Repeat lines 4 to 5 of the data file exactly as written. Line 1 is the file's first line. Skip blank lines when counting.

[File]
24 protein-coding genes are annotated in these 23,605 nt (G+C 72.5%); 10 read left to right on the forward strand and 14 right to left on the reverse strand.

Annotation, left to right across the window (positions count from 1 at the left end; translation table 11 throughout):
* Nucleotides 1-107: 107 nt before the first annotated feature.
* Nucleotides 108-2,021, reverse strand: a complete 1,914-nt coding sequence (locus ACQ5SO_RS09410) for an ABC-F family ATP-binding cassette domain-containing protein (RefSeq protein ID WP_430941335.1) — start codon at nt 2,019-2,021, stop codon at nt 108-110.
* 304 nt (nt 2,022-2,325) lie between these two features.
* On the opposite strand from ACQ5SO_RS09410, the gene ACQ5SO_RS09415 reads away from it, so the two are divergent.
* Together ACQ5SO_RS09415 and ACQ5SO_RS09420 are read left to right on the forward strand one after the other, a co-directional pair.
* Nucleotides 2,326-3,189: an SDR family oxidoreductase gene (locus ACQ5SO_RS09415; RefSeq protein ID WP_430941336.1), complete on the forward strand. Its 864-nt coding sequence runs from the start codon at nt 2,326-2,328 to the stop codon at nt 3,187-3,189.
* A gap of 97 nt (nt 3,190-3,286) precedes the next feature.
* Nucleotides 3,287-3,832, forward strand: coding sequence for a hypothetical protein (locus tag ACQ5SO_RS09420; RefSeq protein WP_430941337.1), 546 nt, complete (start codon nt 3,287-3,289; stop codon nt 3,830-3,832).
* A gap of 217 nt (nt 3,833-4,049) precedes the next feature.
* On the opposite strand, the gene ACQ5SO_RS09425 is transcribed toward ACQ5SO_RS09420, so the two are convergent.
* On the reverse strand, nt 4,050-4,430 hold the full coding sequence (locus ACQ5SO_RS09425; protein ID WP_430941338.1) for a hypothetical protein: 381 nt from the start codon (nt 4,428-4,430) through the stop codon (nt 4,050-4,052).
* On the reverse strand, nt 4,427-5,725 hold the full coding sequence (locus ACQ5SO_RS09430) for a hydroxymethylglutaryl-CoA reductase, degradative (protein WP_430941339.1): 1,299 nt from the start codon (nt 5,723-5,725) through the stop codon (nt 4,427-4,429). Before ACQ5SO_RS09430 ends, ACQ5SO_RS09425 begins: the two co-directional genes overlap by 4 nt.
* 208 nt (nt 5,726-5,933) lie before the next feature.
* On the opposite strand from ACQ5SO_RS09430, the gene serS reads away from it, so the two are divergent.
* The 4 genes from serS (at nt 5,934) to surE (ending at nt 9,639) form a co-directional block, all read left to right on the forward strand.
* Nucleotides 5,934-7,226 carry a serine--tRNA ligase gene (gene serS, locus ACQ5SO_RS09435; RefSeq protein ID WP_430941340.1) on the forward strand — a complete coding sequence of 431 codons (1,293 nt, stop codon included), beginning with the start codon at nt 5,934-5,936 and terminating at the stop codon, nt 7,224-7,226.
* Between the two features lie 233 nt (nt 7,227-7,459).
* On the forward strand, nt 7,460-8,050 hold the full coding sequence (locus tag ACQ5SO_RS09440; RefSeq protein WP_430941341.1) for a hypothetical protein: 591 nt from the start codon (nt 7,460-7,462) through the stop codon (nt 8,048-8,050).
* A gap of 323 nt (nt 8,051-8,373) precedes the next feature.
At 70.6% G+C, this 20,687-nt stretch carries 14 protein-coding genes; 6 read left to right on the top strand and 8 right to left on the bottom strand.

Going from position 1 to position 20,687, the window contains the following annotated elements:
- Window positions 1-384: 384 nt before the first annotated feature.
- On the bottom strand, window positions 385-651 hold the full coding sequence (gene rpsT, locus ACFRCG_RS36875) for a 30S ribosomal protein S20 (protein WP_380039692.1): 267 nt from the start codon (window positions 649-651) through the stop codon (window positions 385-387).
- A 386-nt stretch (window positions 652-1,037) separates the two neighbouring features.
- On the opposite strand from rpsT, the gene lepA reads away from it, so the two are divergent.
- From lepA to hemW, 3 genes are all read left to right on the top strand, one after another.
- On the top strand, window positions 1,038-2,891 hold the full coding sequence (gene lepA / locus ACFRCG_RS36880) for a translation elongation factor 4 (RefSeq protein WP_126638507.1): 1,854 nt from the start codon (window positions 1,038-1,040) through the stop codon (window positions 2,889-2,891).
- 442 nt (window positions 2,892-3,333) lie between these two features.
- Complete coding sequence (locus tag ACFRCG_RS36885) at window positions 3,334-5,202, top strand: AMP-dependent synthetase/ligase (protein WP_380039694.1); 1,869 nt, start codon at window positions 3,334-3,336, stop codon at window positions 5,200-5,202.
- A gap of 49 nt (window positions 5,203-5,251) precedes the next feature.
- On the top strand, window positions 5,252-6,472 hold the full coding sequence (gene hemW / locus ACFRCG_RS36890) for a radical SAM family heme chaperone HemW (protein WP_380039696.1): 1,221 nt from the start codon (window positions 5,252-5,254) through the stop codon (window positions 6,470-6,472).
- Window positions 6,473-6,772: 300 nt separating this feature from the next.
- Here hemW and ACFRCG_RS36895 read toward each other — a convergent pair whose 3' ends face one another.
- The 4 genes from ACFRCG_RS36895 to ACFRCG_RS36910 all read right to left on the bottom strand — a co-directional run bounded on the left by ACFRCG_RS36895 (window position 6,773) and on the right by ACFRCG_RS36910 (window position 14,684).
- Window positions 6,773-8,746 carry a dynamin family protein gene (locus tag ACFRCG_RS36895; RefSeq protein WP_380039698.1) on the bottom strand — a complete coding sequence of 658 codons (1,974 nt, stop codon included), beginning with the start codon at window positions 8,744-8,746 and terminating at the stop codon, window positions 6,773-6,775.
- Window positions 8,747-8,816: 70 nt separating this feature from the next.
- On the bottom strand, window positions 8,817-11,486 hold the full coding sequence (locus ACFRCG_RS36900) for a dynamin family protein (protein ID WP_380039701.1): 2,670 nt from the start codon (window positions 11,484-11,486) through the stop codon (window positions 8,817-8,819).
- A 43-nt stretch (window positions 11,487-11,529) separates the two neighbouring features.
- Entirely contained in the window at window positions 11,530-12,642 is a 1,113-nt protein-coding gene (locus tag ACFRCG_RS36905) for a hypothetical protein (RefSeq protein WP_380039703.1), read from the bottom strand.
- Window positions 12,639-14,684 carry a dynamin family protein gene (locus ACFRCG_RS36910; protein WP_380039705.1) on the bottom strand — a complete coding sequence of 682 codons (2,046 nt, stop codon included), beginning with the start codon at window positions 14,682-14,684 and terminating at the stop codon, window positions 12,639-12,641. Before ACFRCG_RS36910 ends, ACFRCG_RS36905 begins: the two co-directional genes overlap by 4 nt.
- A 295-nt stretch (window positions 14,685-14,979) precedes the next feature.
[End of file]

* Nucleotides 108-2,021, reverse strand: a complete 1,914-nt coding sequence (locus ACQ5SO_RS09410) for an ABC-F family ATP-binding cassette domain-containing protein (RefSeq protein ID WP_430941335.1) — start codon at nt 2,019-2,021, stop codon at nt 108-110.
* 304 nt (nt 2,022-2,325) lie between these two features.